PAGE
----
Honda: Right. Starting a business or going into something like an occupation that they’ve really dreamed of having and they need to buy supplies or a uniform or anything like that.
Abby: How much are the scholarships for?
Honda: The first three scholarships that we’ve awarded were all for $500. We hope to compound that considerably through more fundraising efforts.
Abby: Well, let’s talk about your fundraising efforts. You have a big show coming up on March 1st. Who is in the show and where will it be held?
Darla: We have seven RuPaul’s Drag Race girls that are going to be in the show. We have Kelly Mantle, Tammie Brown, Yara Sophia, Gia Gunn, Shangela, Honey Mahogany, and Jiggly Caliente. Plus we have local queens such as Heklina, BeBe Sweetbriar, Grace Towers and Cookie Dough. And we have a hula hoop artist, she does a residency at The Supperclub, and her name is Erin Shredder. At our show we will also have the students from Mission High School do a performance and a fashion show. They’re going to be providing their own clothes that we were given a $2,500 grant from Southern Exposure. And so the students are actually creating their own costumes for that fashion show right now.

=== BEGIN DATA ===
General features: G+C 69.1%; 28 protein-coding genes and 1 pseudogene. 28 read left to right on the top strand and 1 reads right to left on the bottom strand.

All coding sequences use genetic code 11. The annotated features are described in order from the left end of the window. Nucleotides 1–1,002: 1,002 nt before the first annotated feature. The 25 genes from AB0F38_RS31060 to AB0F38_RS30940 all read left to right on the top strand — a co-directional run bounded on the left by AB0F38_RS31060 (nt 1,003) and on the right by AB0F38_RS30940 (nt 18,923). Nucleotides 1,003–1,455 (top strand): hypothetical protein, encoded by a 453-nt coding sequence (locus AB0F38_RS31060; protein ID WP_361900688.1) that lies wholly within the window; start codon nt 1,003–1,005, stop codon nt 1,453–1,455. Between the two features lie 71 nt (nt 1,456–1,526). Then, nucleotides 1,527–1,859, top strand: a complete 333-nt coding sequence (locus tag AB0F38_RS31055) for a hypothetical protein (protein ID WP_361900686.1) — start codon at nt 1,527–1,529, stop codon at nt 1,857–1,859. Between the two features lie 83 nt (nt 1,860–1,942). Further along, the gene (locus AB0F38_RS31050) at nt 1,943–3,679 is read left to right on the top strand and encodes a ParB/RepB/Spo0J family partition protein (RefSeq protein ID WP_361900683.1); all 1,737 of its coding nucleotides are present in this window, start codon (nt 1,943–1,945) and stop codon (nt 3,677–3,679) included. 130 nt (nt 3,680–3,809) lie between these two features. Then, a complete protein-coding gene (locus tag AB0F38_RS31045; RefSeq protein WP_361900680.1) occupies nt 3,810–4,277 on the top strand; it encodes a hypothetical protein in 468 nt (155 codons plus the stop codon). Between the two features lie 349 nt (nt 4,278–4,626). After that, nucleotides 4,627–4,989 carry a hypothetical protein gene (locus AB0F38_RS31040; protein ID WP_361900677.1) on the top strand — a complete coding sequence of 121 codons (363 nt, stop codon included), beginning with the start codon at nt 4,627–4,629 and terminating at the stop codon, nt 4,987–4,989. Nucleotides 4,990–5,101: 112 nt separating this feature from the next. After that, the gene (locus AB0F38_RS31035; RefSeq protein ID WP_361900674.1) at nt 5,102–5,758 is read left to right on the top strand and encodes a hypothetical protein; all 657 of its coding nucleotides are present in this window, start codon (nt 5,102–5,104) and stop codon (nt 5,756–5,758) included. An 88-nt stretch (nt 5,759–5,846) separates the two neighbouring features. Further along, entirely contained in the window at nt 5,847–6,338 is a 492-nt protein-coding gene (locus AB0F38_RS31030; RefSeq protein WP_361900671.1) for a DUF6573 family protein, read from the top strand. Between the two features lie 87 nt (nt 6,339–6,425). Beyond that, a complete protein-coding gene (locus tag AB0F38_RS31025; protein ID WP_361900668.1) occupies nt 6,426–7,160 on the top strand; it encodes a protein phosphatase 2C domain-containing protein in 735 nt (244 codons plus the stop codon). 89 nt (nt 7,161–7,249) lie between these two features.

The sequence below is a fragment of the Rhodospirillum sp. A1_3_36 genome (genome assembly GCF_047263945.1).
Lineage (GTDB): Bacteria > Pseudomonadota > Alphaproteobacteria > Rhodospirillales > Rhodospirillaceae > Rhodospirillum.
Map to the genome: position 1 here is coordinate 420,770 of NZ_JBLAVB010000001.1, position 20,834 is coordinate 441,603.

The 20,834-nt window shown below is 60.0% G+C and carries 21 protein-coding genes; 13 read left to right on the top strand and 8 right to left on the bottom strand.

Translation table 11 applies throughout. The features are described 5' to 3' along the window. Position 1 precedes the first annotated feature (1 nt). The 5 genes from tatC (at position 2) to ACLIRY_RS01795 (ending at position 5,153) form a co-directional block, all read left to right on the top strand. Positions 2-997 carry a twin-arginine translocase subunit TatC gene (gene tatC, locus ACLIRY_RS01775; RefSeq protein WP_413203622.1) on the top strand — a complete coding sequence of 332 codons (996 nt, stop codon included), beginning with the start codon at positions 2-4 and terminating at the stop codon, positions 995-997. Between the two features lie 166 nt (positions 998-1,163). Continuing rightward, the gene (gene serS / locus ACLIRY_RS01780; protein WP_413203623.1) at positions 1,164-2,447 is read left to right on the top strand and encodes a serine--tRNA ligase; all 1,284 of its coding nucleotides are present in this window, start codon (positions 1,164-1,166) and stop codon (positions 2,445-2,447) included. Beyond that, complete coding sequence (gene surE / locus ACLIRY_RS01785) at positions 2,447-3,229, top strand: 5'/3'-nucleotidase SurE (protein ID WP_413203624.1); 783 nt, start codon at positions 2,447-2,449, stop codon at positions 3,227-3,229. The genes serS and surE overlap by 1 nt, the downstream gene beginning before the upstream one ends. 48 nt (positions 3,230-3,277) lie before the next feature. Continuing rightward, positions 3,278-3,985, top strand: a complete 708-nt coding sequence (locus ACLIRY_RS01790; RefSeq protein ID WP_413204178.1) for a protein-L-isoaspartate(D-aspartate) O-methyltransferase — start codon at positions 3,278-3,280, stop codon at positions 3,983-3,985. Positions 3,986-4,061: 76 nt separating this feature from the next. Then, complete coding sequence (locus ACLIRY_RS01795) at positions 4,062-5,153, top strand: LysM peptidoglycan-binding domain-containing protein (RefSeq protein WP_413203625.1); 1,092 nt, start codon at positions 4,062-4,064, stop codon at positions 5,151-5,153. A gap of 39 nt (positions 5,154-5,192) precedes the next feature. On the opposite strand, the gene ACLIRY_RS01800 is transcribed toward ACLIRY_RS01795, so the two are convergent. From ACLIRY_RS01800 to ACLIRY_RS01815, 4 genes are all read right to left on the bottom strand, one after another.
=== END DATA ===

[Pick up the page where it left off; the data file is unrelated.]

Abby: Will The Queens of the Castro be performing?
Darla: Yes. The Queens of the Castro are going to be opening the show. The teachers at Mission High School and maybe a few other schools will be getting others to perform as well.
Abby: Do you take clothing or jewelry donations?
Darla: That’s a good question. About a year ago, we actually had a High Heel Drive, where we had people donate high heels and clothing that could be used for drag queens. And we have a thing that we call the “Drag Box.” It’s something that we’re going to utilize to pass around to the various high schools that will have high heels, drag clothes, wigs, and makeup that the students can use to get into drag for their shows. So we do accept donations of clothes, heels, makeup, and wigs.
Abby: Will you be accepting donations the night of the show?
Darla: That’s a good idea, yes.
Abby: I think we can help you with that.